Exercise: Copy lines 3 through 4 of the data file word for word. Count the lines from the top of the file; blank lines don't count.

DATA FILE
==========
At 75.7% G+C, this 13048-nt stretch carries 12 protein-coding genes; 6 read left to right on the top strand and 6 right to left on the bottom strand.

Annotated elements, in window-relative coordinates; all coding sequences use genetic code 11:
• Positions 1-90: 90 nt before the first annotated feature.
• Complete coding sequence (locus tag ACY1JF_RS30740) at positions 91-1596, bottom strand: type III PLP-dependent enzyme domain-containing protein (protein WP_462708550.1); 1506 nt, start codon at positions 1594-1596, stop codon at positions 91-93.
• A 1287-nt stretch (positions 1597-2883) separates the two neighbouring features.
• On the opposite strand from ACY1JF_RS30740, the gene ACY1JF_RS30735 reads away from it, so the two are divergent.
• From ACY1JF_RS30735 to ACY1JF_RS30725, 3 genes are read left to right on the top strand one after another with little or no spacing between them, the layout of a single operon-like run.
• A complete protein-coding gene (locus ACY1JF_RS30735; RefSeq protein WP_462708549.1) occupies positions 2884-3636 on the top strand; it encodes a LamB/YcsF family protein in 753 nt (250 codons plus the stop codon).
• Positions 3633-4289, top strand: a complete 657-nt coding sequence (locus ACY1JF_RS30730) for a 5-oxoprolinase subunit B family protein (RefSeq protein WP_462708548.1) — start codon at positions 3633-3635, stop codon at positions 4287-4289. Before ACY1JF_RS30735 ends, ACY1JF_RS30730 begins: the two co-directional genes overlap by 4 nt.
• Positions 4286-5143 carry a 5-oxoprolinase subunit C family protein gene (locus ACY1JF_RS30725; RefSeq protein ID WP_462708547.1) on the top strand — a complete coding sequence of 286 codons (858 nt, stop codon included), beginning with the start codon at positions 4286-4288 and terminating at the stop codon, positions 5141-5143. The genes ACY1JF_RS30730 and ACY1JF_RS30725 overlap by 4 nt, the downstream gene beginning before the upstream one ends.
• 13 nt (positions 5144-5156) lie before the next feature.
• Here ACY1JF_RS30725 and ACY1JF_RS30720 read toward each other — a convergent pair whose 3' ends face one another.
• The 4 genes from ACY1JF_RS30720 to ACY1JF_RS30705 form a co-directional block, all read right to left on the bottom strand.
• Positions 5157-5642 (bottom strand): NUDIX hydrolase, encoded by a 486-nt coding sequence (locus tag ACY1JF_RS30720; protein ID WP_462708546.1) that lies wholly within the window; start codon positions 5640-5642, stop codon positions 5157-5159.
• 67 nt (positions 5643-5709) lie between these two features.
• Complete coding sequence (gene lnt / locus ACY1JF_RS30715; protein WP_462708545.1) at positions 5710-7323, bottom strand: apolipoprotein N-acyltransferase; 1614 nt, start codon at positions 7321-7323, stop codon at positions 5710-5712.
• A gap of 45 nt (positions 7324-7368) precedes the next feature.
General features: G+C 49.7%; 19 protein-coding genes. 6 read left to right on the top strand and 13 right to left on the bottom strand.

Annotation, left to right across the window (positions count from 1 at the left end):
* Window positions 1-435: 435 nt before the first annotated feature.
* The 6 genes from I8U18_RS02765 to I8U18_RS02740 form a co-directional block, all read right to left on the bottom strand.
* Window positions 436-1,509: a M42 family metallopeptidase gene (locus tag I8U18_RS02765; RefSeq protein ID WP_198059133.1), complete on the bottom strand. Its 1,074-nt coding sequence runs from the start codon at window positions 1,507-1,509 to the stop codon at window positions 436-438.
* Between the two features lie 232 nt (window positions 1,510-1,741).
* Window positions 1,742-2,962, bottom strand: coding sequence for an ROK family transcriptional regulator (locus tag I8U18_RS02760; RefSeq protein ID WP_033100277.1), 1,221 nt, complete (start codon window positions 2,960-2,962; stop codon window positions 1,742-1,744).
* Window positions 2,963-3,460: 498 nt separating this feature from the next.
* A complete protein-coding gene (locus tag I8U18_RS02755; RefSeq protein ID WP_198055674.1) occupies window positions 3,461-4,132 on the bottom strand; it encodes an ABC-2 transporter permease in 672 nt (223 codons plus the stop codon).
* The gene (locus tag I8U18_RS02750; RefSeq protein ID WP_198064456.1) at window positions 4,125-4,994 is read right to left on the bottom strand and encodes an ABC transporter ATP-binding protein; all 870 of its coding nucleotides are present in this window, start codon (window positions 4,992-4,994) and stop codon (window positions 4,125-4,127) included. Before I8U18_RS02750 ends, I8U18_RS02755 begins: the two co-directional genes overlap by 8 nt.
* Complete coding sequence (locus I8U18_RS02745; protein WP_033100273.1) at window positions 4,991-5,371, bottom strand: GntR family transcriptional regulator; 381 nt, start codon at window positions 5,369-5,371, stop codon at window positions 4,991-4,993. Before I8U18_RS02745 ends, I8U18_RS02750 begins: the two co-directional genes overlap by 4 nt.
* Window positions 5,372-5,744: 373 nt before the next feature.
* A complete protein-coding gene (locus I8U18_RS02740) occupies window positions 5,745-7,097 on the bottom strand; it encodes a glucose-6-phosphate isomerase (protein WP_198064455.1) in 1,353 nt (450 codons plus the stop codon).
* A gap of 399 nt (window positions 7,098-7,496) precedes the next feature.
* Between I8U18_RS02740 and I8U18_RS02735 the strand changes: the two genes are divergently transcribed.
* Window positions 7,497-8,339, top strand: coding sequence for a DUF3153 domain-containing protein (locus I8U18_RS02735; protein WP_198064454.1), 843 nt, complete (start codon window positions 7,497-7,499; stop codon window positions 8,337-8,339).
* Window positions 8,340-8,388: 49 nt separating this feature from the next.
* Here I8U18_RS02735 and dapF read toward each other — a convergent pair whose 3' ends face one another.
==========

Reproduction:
• Positions 1-90: 90 nt before the first annotated feature.
• Complete coding sequence (locus tag ACY1JF_RS30740) at positions 91-1596, bottom strand: type III PLP-dependent enzyme domain-containing protein (protein WP_462708550.1); 1506 nt, start codon at positions 1594-1596, stop codon at positions 91-93.